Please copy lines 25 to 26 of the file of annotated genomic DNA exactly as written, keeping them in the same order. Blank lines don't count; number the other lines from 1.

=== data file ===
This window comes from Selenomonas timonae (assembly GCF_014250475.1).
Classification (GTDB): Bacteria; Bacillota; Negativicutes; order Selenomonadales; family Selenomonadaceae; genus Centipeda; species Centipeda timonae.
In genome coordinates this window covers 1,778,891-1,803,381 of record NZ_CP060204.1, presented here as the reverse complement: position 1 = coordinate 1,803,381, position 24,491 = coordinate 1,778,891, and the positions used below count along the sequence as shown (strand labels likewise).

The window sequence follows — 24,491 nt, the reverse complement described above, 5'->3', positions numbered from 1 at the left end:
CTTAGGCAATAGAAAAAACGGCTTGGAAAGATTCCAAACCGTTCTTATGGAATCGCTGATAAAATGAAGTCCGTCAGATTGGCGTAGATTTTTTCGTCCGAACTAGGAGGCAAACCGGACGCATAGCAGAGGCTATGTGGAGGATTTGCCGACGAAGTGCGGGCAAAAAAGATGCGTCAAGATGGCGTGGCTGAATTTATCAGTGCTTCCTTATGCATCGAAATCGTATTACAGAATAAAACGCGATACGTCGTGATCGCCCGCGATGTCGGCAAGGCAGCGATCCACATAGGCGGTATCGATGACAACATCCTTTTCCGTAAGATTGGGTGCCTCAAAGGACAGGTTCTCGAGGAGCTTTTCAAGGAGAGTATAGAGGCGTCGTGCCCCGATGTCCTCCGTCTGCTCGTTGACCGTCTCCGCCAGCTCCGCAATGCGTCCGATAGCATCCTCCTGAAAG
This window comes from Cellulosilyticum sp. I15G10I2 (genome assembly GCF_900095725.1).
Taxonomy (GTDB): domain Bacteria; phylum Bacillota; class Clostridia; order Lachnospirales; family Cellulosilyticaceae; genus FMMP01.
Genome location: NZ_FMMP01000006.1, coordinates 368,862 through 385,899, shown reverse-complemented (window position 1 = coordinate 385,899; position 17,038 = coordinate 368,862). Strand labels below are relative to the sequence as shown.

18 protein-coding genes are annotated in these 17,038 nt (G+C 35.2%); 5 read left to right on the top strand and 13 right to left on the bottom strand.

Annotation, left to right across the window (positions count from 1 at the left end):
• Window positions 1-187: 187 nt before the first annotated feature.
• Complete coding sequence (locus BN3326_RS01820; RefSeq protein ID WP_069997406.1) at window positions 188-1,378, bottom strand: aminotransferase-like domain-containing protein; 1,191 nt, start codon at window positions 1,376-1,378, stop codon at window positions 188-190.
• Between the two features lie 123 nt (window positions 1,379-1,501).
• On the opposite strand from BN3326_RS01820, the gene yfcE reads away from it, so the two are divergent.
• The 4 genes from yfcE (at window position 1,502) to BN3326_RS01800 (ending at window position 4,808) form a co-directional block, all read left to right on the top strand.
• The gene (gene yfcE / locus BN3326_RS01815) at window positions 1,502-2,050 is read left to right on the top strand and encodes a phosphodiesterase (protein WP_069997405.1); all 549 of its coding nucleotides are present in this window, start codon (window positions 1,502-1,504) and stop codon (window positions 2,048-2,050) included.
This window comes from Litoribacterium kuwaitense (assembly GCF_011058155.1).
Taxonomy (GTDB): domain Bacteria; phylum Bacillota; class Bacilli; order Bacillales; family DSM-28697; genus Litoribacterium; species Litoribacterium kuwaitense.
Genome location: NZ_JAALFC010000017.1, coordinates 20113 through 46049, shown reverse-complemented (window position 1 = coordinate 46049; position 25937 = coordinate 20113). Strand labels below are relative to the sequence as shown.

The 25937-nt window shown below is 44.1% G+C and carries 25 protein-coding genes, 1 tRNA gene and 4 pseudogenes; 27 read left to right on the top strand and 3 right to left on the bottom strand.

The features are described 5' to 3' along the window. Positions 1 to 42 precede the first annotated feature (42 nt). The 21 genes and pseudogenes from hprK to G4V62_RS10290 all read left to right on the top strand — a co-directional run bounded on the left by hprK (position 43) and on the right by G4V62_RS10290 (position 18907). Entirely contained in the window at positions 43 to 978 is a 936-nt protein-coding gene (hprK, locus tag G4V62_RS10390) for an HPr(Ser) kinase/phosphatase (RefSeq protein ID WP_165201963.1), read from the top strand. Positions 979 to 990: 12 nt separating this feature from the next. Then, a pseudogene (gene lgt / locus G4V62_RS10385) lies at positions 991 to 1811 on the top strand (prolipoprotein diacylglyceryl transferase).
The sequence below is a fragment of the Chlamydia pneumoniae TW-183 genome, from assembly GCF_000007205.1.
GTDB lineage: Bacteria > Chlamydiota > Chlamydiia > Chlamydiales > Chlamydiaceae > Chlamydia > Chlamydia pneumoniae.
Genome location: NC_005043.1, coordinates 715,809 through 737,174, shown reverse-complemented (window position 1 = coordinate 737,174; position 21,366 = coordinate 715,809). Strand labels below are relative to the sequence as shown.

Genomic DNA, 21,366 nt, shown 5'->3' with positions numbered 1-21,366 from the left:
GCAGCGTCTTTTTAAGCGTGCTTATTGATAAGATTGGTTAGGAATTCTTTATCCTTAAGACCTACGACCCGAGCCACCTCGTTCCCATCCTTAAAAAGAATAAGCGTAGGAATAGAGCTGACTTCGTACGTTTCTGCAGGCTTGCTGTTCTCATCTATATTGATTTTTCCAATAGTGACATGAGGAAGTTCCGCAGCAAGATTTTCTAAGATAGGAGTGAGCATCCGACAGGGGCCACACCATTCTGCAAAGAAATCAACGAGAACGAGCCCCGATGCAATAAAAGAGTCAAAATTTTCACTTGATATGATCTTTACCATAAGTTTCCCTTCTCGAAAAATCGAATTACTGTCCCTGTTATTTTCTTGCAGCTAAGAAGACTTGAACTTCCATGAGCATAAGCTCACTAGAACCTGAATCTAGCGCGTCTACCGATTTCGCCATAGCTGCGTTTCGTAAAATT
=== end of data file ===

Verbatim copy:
Genomic DNA, 21,366 nt, shown 5'->3' with positions numbered 1-21,366 from the left:
GCAGCGTCTTTTTAAGCGTGCTTATTGATAAGATTGGTTAGGAATTCTTTATCCTTAAGACCTACGACCCGAGCCACCTCGTTCCCATCCTTAAAAAGAATAAGCGTAGGAATAGAGCTGACTTCGTACGTTTCTGCAGGCTTGCTGTTCTCATCTATATTGATTTTTCCAATAGTGACATGAGGAAGTTCCGCAGCAAGATTTTCTAAGATAGGAGTGAGCATCCGACAGGGGCCACACCATTCTGCAAAGAAATCAACGAGAACGAGCCCCGATGCAATAAAAGAGTCAAAATTTTCACTTGATATGATCTTTACCATAAGTTTCCCTTCTCGAAAAATCGAATTACTGTCCCTGTTATTTTCTTGCAGCTAAGAAGACTTGAACTTCCATGAGCATAAGCTCACTAGAACCTGAATCTAGCGCGTCTACCGATTTCGCCATAGCTGCGTTTCGTAAAATT